However, if someone already knows you and what you write, you’ve just skipped a few stages in developing a relationship with new readers.
So if your first ten book sales are your mom buying copies to give as gifts (like mine were), just go with it. Those sales still represent ten people who will read the book and potentially spread the word.
Still, once you start promoting your work, you’ll be amazed at how the book lands in the hands of the right readers. The Goodbye-Love Generation was written for my hometown of Kent, Ohio and based on experiences my family had there during the 1970s. I was thrilled when word spread about it and I began to hear that it resonated with that audience. But I knew for certain that my book had the power to impact people beyond Kent when I got an Instagram message from Greg.
Greg found my book by way of a Facebook ad I ran that drove traffic to a page where people could opt in to get a free story by email. He immediately bought the book after reading the freebie (which was, of course, the whole point). Once he read it, he reached out to me to share his story.
Greg served in Vietnam and returned to the States in 1969, after which he signed up to go to college on the G.I. Bill. He set foot on campus at the start of the most intense and ultimately deadliest year of protests against the war. Given the atmosphere of unrest, he chose not to tell anyone that he had been in the military.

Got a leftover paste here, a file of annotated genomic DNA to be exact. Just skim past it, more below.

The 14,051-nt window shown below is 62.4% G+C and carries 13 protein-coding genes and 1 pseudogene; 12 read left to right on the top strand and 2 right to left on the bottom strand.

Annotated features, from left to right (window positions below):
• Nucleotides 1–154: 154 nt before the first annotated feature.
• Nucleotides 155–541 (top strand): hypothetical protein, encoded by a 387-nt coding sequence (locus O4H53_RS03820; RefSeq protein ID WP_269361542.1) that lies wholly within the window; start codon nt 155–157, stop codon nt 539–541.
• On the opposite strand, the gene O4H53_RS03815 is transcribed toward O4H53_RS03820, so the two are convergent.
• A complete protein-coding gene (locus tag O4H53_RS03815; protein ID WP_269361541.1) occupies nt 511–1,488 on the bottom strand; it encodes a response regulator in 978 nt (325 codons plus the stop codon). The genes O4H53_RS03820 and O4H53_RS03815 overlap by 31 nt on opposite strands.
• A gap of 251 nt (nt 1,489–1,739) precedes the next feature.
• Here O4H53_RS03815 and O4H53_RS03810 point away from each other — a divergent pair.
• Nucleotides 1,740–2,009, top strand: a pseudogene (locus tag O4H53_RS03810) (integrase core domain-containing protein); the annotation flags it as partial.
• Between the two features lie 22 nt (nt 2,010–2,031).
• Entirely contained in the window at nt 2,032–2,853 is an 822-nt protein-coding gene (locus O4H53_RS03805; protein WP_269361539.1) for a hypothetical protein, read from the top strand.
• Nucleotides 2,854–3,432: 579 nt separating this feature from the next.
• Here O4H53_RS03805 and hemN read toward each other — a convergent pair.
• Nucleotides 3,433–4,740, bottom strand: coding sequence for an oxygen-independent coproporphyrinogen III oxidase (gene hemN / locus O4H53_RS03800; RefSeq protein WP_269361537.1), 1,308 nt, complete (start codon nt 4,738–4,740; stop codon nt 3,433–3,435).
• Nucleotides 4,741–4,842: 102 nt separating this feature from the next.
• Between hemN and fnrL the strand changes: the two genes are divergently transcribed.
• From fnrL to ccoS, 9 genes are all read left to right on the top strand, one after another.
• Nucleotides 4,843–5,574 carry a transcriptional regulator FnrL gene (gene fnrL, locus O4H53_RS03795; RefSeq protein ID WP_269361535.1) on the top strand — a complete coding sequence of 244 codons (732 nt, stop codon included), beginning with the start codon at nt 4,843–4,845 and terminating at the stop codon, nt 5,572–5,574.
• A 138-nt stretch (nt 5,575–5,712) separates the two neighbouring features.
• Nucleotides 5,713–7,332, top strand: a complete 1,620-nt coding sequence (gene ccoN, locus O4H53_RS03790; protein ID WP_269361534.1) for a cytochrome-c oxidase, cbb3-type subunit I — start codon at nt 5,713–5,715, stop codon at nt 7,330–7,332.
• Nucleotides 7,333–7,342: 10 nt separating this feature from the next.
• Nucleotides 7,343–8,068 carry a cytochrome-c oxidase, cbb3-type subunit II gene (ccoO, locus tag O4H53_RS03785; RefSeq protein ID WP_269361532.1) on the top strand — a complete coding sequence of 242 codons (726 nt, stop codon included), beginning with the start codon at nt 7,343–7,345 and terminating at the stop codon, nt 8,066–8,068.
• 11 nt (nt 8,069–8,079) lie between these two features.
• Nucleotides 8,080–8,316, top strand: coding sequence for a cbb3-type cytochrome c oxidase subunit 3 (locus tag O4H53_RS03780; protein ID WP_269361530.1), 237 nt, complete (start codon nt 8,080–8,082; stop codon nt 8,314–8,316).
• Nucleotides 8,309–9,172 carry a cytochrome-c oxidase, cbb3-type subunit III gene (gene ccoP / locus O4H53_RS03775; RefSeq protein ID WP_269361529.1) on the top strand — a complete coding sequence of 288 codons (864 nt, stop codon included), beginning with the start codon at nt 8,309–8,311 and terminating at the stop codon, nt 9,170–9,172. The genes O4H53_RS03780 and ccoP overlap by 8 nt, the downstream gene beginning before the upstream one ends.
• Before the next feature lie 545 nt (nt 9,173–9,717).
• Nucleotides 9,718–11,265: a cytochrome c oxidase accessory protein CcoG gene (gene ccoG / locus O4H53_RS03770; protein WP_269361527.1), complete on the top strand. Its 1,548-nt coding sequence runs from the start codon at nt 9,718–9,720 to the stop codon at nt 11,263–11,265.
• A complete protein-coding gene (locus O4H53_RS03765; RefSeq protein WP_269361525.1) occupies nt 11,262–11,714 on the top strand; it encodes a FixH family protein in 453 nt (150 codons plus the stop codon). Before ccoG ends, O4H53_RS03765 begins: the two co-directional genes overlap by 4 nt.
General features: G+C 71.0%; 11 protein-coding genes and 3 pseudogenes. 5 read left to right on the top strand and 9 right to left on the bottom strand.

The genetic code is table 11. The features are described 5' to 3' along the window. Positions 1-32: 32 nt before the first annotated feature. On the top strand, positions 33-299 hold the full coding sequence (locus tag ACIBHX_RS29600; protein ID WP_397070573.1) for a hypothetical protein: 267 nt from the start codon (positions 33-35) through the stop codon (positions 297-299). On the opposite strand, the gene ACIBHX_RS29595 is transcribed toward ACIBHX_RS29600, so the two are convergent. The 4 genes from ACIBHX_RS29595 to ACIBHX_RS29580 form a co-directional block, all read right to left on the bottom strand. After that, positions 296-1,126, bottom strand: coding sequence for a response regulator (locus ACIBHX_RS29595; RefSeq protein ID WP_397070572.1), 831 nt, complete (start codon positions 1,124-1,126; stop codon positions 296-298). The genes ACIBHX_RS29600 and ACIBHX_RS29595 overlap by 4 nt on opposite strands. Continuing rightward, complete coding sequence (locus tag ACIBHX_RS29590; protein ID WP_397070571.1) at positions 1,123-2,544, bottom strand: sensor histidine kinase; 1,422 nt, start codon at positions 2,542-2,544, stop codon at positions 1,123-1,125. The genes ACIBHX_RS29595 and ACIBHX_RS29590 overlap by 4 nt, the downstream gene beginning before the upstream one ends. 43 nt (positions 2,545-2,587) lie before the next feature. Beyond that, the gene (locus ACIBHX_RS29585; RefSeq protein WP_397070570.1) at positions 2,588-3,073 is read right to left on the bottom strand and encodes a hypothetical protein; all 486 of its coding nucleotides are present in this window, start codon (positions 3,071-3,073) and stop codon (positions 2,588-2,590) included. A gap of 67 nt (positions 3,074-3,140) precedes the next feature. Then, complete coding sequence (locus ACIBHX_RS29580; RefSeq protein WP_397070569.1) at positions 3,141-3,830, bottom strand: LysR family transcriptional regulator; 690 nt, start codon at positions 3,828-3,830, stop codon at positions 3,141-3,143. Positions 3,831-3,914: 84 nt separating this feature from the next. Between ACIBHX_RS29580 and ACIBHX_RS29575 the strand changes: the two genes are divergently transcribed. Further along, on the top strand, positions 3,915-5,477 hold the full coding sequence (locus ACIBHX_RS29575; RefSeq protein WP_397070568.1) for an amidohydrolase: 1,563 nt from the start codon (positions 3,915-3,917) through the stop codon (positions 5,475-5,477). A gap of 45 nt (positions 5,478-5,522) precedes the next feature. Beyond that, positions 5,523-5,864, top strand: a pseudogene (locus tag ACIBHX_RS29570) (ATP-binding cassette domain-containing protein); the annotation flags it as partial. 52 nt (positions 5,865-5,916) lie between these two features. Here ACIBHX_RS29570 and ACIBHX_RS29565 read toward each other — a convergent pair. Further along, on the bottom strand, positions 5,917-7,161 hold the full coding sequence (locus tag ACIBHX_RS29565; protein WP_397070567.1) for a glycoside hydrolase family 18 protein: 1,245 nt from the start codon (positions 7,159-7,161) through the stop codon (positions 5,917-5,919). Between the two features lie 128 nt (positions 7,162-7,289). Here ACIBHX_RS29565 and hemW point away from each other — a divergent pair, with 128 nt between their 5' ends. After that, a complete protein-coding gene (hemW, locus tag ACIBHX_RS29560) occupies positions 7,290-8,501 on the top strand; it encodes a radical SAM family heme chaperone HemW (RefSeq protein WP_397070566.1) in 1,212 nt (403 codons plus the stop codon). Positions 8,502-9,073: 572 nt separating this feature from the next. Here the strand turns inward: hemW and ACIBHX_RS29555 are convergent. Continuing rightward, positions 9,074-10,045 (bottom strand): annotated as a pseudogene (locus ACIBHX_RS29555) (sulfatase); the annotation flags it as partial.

As the year wore on, Greg felt more and more conflicted about his dual role as a veteran and a student. On one hand, he agreed with the students’ outrage against the war, but on the other, he still owed allegiance to the military. It was the shootings at Kent State on May 4, 1970 that capped off his frustration and internal conflict.
One of the stories in The Goodbye-Love Generation is about Larry, a student at Kent State who joins the National Guard to escape Vietnam. Subsequently, he finds himself at the center of the action when the Guard is deployed to Kent State’s campus following a riot downtown a few days before the shootings.
The story takes place in the present day when a recording a student made during the shootings is released to the public, forcing Larry to revisit the events and make sense of his traumatic memories. In his message, Greg shared with me how strongly he related to Larry, and how well the story captured the tension people in his position experienced. The point is this: if you put the book out there and invest yourself in promoting it, the right people will find it.
If your book isn’t about something as heavy as Vietnam, don’t worry. If it matters to you, it will matter to them.
But first, you have to believe it matters, and that means investing the time, resources, and yes, money, into getting the book out there. Last week’s blog contains a number of ideas for promoting your work, and I’m sure you’ll think of more.
Want to talk more about independently publishing your book? I’ve got plenty of advice and resources that extend beyond what we’ve covered in this blog series.